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    South Korea: One of the World’s Biggest Arms Exporters

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    Korean K9 Thunders.

    Summary

    South Korea has seen military expenditure rising for ten consecutive years since 2010. Its military technology has improved, and its weapons have become of comparable quality to those produced in the US. South Korea’s arms exports have exponentially increased in the past years, enabling the country to become one of the world’s biggest arms exporters.

    KJ-1 It is highly likely that arms exports will increase in the next 12 months. 

    • South Korea’s arms exports have increased more than sixfold since 2005. They exceeded imports for the first time in 2021.  Korea’s arms exports between 2016 and 2020 were worth $3.8 billions, which made up 2.7% of the world’s arms sale. South Korea is the ninth-largest arms exporter and owns more than half of the market share for self-propelled artillery. Its trade involves armoured vehicles, tanks and fighter jet trainers, cluster bombs and rocket launchers. [source]

    • In the past years home-grown military technology has improved in the country. Many domestic weapons system are now of a comparable quality to those produced in the US. The only difference is that they are cheaper, attracting many costumers in emerging countries. [source]

    • K9 Thunders, a self-propelled howitzer manufactured by a South Korean defence company, has become one of the most traded items of Korean military exports. In December 2021, South Korea concluded a $788 millions contract with Australia to provide K9 thunders. In the same year, a $3.5 billions contract was concluded with United Arab Emirates as well as a $1.7 billions agreement with Egypt. [source]

    • In addition, increasing arms exports make perfect economic sense for South Korean defence companies. Producing larger quantities should lower production costs per unit and should also lower the costs of development. [source]

    KJ-2 It is highly likely that security bilateral agreements and technological cooperation will increase in the following 12 months.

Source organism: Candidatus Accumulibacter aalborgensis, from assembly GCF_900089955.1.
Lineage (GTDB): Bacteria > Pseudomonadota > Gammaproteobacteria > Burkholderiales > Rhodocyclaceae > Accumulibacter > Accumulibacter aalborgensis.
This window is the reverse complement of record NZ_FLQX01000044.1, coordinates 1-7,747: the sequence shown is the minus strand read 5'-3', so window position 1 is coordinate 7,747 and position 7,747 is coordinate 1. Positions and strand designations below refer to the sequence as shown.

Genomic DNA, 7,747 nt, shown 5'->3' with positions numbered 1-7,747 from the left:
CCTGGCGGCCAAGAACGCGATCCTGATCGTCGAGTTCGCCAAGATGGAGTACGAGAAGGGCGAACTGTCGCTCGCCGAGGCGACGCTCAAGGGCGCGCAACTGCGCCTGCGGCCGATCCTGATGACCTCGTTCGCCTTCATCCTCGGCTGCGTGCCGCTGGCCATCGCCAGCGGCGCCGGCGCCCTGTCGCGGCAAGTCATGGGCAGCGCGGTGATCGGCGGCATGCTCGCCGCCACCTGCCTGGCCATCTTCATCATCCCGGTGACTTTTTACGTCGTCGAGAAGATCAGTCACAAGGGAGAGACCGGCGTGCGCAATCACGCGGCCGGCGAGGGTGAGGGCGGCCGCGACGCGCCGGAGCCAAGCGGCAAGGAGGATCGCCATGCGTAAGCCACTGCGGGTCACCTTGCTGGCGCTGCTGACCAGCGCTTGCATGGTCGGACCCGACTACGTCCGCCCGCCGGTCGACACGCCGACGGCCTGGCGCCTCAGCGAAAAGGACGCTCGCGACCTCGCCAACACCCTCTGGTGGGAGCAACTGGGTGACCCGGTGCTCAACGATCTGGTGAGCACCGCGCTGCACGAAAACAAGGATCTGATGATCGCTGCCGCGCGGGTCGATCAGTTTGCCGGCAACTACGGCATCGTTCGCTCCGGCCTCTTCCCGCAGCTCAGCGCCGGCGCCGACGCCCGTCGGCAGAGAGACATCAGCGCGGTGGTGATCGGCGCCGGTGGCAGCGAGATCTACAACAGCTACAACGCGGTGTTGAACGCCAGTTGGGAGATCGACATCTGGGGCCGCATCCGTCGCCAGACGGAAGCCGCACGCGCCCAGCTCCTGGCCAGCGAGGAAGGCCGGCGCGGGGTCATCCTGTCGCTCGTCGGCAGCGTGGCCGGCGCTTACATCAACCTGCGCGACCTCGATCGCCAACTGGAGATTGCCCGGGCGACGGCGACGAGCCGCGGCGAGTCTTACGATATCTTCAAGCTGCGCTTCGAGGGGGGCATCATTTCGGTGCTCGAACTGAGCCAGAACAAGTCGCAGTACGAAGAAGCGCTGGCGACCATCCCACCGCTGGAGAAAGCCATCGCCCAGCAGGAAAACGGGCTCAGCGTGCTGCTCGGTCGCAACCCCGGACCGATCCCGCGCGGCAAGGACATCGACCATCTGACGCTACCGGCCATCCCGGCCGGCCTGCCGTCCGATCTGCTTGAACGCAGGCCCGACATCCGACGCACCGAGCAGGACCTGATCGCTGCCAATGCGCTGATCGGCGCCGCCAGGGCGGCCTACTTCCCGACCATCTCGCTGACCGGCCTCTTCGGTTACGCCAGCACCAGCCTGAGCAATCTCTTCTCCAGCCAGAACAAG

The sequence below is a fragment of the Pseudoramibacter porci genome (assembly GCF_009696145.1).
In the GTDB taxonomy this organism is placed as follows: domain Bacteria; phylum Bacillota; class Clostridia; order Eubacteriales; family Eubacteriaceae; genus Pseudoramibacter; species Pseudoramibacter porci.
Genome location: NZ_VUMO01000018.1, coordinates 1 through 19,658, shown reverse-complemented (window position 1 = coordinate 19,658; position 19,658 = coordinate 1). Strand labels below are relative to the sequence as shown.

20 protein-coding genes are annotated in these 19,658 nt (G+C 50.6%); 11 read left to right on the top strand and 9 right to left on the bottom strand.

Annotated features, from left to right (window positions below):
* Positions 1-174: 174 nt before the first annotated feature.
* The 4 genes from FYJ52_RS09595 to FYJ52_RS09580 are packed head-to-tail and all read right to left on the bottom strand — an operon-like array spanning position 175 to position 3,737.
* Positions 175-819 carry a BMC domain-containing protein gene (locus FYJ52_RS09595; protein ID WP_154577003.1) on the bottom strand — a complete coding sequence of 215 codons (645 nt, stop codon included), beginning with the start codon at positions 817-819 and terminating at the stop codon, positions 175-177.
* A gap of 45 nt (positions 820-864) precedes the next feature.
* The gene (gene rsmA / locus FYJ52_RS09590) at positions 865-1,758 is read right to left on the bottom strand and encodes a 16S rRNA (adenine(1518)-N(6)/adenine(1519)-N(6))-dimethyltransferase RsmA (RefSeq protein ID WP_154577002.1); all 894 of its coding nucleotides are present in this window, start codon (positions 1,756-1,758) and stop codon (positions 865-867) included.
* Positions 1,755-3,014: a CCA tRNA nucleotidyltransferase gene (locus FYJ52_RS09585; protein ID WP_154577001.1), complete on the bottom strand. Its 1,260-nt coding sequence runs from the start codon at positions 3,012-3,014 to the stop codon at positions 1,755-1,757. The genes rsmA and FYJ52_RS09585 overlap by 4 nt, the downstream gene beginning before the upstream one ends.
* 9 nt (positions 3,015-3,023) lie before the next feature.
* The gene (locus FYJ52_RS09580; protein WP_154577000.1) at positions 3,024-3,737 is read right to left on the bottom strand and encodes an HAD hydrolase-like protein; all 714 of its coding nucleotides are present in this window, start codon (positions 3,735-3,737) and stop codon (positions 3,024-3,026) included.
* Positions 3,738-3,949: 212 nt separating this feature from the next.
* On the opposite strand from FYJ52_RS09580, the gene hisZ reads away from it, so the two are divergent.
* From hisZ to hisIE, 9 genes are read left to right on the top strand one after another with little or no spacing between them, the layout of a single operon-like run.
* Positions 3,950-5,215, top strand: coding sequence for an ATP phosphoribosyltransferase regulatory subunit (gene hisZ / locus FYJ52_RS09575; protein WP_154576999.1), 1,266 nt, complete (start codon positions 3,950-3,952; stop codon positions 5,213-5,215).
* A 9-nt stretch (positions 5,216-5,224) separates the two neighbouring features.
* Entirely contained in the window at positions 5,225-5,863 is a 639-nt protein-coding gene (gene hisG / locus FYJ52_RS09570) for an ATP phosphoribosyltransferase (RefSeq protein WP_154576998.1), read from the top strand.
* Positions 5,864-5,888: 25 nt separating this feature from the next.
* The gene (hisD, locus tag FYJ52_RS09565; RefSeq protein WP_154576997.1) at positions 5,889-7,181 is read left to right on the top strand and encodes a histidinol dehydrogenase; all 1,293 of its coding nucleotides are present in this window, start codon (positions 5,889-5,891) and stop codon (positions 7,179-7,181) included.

• According to experts, South Korea emerging role as one of the world’s biggest arms exporters, will also have other benefits for the government. This is because arms deals often come with bilateral security agreements, technology sharing and close alignment of foreign policy. [source]

    • For instance, the $788 millions contract with Australia came with South Korea future construction of manufacturing plants in Geelong. In addition, the $1.7 billions agreement with Egypt was accompanied by the promise to offer Egypt military cooperation, such as training and maintenance. Moreover, in March 2022, the UAE’ s defence minister discussed with his Korean counterpart to expand cooperation in the arms industry and defence collaboration. [source]

    KJ-3 It is likely that South Korea’s arms buildup will have negative consequences for peace-building in the Korean Peninsula in the next 12 months. 

    • South Korea saw its military expenditure rising for ten consecutive years from 2010 throughout 2019. Critics question the contribution of South Korea’s massive arms increase to national security especially with regard to North Korea, which is still considered the country’s primary security threat. [source]

    • North Korea’s arsenal falls far behind the one of South Korea, as Seoul’s annual military spending amounts to $50 billions, which is more than North Korea’s entire GDP. Some experts say that the arms disparity between the two countries is what motivates Pyongyang to continue to develop its nuclear weapons and missiles.  [source]

    • North Korea has embarked on an accelerated buildup on weapons. Since the start of the year North Korea has tested hypersonic as well as long-range ballistic missiles. According to South Korea the last test launch was of an intercontinental ballistic missile. [source]

     

    Arianna Sparviero
    Arianna Sparviero
    Arianna Sparviero is a graduate student at the Hertie School of Governance in Berlin. She is currently enrolled in the first year of the master course in International Affairs.

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